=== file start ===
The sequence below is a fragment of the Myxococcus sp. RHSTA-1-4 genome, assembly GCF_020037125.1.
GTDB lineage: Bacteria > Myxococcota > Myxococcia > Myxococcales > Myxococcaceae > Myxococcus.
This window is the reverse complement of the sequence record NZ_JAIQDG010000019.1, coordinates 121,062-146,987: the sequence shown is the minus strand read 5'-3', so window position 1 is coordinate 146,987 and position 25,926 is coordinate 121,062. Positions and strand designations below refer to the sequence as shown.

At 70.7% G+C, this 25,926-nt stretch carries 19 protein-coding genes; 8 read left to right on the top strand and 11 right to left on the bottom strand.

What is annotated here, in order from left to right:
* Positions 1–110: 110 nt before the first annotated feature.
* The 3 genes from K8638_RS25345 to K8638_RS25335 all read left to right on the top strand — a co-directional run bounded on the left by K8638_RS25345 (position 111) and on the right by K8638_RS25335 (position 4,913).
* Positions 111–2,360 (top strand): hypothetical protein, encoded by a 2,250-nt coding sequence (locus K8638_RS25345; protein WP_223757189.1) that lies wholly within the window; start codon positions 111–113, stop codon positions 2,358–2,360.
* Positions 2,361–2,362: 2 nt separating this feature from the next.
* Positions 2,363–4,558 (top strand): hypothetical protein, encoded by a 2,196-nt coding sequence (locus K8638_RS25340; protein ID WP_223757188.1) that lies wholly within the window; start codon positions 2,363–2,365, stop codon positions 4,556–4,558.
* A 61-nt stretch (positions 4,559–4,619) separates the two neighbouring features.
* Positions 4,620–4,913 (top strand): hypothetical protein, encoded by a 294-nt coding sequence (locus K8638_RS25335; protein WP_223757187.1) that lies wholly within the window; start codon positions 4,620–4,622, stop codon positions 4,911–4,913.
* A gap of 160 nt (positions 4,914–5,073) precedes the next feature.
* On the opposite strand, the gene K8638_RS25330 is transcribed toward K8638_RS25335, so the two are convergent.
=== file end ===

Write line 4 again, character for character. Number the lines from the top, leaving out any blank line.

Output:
At 70.7% G+C, this 25,926-nt stretch carries 19 protein-coding genes; 8 read left to right on the top strand and 11 right to left on the bottom strand.